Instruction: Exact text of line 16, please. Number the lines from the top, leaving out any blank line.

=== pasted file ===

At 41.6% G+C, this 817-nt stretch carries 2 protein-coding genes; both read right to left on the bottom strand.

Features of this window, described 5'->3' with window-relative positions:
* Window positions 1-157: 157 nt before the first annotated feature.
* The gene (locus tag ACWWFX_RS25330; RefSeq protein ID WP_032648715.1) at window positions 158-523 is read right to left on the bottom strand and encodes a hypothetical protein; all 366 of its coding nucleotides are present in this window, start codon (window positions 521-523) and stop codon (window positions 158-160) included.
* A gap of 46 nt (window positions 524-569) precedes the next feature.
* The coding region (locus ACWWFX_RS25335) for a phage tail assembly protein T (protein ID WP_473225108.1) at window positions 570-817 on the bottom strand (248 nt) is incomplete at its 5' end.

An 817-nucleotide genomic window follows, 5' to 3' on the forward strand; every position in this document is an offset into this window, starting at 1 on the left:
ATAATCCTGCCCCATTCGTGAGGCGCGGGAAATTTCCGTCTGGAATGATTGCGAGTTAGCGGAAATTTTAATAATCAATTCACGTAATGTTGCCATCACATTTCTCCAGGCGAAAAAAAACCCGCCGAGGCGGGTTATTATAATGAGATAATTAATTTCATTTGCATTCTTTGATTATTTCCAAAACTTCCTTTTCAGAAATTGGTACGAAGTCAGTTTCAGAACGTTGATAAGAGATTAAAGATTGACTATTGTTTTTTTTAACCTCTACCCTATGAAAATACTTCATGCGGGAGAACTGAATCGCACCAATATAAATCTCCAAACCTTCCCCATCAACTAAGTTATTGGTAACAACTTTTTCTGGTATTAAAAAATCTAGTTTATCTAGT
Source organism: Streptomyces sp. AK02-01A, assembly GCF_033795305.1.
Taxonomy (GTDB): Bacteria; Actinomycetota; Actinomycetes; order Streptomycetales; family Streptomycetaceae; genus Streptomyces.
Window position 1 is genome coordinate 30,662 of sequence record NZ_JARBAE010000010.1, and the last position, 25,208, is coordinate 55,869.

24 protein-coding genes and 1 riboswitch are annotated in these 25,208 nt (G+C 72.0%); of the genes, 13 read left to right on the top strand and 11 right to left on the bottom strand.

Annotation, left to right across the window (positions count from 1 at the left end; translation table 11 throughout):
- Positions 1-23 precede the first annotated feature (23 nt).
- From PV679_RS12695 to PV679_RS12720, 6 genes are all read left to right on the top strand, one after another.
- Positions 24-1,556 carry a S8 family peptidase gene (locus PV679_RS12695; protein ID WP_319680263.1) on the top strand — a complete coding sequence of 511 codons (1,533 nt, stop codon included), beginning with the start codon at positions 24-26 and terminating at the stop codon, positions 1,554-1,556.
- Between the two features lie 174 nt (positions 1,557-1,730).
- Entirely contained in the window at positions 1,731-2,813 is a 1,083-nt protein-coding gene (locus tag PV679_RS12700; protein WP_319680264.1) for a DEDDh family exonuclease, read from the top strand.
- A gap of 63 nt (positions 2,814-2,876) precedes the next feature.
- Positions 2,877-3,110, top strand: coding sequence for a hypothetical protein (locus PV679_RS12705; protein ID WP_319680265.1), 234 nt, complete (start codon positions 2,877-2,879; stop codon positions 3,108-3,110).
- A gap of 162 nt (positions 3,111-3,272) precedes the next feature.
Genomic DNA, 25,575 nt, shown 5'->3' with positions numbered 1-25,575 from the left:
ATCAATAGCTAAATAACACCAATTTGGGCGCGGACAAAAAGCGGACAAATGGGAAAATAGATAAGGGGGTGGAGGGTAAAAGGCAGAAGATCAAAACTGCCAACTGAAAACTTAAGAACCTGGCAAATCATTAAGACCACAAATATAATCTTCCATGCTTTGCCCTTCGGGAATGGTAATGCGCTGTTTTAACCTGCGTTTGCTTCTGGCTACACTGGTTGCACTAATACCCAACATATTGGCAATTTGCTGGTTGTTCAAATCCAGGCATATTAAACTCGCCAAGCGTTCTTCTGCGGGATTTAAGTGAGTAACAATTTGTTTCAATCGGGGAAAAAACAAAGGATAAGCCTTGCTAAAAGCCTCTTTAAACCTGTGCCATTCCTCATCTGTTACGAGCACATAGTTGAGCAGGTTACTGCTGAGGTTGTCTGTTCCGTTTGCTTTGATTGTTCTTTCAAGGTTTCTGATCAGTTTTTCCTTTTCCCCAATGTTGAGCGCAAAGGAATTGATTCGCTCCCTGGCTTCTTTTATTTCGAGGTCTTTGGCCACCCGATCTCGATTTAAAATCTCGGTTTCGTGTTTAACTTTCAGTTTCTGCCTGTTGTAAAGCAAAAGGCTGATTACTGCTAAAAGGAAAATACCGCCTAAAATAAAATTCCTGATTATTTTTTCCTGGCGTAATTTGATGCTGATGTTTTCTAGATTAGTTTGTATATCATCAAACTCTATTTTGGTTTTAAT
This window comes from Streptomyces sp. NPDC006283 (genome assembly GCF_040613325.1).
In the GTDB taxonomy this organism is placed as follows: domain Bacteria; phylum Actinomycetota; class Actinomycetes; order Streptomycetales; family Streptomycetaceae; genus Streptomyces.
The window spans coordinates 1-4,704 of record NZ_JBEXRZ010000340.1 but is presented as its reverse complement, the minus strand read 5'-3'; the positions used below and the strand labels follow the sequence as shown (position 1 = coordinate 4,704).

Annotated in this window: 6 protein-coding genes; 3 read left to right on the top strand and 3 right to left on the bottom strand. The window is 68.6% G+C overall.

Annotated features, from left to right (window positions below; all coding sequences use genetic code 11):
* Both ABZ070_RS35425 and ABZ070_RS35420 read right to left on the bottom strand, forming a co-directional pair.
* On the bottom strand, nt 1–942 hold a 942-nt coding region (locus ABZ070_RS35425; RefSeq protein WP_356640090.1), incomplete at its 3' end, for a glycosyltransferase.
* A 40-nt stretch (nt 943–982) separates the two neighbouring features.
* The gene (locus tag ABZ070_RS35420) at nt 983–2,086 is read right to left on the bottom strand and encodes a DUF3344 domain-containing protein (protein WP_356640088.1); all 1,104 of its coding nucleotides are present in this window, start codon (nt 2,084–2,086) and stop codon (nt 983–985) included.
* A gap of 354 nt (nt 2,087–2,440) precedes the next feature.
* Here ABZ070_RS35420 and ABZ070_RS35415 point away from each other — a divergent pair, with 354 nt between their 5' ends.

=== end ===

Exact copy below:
- Positions 24-1,556 carry a S8 family peptidase gene (locus PV679_RS12695; protein ID WP_319680263.1) on the top strand — a complete coding sequence of 511 codons (1,533 nt, stop codon included), beginning with the start codon at positions 24-26 and terminating at the stop codon, positions 1,554-1,556.